As part of the Tasting Australia food festival Christina Soong-Kroeger visited the Fleurieu Peninsula with a group of international food journalists and writers.
By Christina Soong-Kroeger
The Fleurieu Peninsula is situated along the coast in South Australia, about an hour from Adelaide, the capital. It’s a region renowned for its wineries, restaurants, seafood and gorgeous sceney.
As part of the Tasting Australia food festival I visited the Fleurieu with a group of international food journalists and writers. Here are some of my trip highlights:
Willunga Farmers’ Market
Shopping at farmers’ markets is one of my favourite weekend activities. I relish the irregularity of the produce, the care and thoughtfulness put into the stall displays, and the pride the growers have in their produce.
South Australia’s oldest farmers’ market, the Willunga Farmers’ Market, is held every Saturday morning at Willunga Town Square. With over 55 stalls, it’s both a great market and a real community hub where friends and neighbours meet to share their news and catch up over a coffee.
You can also buy food and drink to enjoy on the spot or take home for lunch.
Willunga Farmers Market
8am – 12:30pm every Saturday
Willunga Town Square
Willunga South Australia
Tel: +61 (0)8 8556 4297
Coriole Vineyard, established in 1967 by the Lloyd Family, produces wines, oils, olives, vinegars and verjuice. You can visit for a meal, a wine tasting, a cheese making workshop with Woodside Cheese Wrights or even a music festival (Coriole hosts the Sea and Vines Music Festival.)
Today we’re here for an olive oil tasting hosted by owner Mark Lloyd. Coriole produces a line of award-winning olive oils including extra virgin olive oil (EVOO) and 1st oil, an unfiltered extra virgin oil produced from the first olives of the season.
Mark asks us to taste each of the oils provided, and them tell him what we think. The flavour varies enormously – oils ain’t oils. One oil tastes almost rancid, one is almost flavourless, one is very grassy, one is full-bodied and mellow while one is pleasant but has a slightly bitter aftertaste.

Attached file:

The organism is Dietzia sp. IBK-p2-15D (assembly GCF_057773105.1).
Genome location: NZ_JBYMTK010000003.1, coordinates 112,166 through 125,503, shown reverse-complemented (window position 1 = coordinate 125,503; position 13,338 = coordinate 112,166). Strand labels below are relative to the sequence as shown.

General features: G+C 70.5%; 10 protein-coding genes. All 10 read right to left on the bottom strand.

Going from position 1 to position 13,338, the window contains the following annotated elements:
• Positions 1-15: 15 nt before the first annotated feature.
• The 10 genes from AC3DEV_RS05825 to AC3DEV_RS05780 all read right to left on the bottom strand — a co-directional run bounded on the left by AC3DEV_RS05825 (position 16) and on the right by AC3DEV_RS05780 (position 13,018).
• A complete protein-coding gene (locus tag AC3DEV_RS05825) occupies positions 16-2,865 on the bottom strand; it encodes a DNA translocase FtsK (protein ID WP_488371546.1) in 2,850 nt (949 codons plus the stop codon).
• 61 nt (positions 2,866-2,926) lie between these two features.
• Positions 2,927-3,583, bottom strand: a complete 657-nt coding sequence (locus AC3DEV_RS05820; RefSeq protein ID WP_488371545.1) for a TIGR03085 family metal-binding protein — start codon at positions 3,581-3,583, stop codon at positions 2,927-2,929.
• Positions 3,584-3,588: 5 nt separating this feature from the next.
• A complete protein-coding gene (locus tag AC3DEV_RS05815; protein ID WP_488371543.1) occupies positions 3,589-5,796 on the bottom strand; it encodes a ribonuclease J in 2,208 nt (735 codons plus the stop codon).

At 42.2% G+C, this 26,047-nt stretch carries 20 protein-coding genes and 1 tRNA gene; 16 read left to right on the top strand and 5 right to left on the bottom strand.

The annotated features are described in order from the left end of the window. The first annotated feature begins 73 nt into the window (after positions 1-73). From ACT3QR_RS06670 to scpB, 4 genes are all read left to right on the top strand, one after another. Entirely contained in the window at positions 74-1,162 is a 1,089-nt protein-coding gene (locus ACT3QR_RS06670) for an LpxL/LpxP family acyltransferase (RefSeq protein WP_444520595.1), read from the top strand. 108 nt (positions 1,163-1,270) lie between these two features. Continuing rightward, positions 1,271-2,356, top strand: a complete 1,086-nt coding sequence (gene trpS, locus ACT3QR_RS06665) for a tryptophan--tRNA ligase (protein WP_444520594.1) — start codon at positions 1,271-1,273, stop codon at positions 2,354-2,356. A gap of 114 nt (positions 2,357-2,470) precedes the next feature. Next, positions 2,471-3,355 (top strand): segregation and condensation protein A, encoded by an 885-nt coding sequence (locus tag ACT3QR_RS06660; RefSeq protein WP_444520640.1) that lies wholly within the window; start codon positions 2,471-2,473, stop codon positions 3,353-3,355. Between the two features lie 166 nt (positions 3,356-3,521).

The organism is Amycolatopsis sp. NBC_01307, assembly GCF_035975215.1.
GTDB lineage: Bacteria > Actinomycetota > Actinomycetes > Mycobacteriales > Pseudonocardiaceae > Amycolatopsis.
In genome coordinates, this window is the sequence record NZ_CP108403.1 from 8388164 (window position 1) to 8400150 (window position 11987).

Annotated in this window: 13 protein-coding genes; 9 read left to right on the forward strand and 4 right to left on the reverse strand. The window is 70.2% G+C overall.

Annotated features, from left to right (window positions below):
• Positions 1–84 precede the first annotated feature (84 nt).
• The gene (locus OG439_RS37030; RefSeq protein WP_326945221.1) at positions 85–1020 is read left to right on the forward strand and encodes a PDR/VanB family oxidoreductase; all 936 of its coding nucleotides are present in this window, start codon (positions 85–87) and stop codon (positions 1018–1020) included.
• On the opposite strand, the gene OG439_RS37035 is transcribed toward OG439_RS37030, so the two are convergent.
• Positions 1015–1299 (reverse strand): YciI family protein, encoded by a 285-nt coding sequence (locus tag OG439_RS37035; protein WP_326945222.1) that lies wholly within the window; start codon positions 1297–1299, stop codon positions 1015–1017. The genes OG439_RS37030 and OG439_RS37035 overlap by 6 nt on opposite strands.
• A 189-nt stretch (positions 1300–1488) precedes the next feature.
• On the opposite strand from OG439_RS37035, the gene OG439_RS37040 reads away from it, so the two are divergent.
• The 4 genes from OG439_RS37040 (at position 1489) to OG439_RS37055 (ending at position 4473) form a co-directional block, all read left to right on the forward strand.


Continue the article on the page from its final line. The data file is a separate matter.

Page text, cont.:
Next, Mark invites us to try three different aiols (garlic mayonnaise) made with identical ingredients except for the olive oil used in each one. Again, the variation in flavour (and colour) is remarkable.
My tips for buying olive oil:
- Buy a top quality olive oil for salad dressings, simple pasta sauces, bruschetta and sauces like mayonnaise, aioli or hollandaise. You will absolutely notice the difference in flavour. Try samples at gourmet shops and markets so you can recognise the difference between different types. Once you’ve bought it, use it regularly – don’t save it for ‘best’ because if you do it’ll probably go rancid before you finish it.
- Buy a mid-priced olive oil for frying and deep-frying. Oils should be stored in non-clear packaging to help prevent deterioration of the oil.
The Elbow Room
Now that’s what I call a view!
Launched November 2011, The Elbow Room is a fine dining restaurant in McLaren Vale that boasts a stunning dining room view of vineyards and gently rolling hills. It shares a venue with Producers, which runs regular food and wine workshops while also producing wine, olive oil, preserves, verjuice, vinegar and apple cider.
Chef Nigel Rich was previously at D’Arry’s Verandah and has also worked in Hong Kong and London. He says his food reflects his travels, citing the Mediterranen influences he picked up in London, and the exposure to all kinds of Asian cuisines he enjoyed in Hong Kong.
For our Tasting Australia media lunch he and his team have prepared a two-course lunch based around two of their most popular dishes, as well as the hand-made pasta made that morning during a pasta workshop at Producers.
“I wanted you guys to experience what I did in a normal sort of restaurant meal,” Nigel says. “The pork and goats curry dishes have been very popular so I wanted to you to try them. I didn’t want to do something totally out of the ordinary.”
First up is some bread with some lovely grassy olive oil. Just look at that beautiful green colour.
We then sample the spinach and ricotta tortellini made by some of the journalists in our group. It’s served simply with some baby cherry tomatoes and a generous grating of parmasen. Lovely.
Next, the main course arrives. Roasted pork belly has been paired with red beans and just cooked lettuce in an Asiany soy sauce. The pork is beautifully tender, with a crispy crackling.
The other main course dish is a goat curry. The goat is melt-in-the-mouth tender and redolent with the taste of fresh curry leaves and coconut. I adore this dish: the flavour is almost identical to a prawn curry my late paternal grandmother used to make. I’m excited by discovering a new taste sensation — goat, which I’ve never particularly enjoyed before — and sentimental at the same time.
To accompany the mains we are served some excellent crispy potatoes and a green salad.
I’ve always been charmed by a (dining) room with a view. The Elbow Room delivers this, and so much more besides. Take a drive down to the Fleurieu Peninsula and check it out.
Christina Soong-Kroeger visited the Fleurieu Peninsula as a guest of Tasting Australia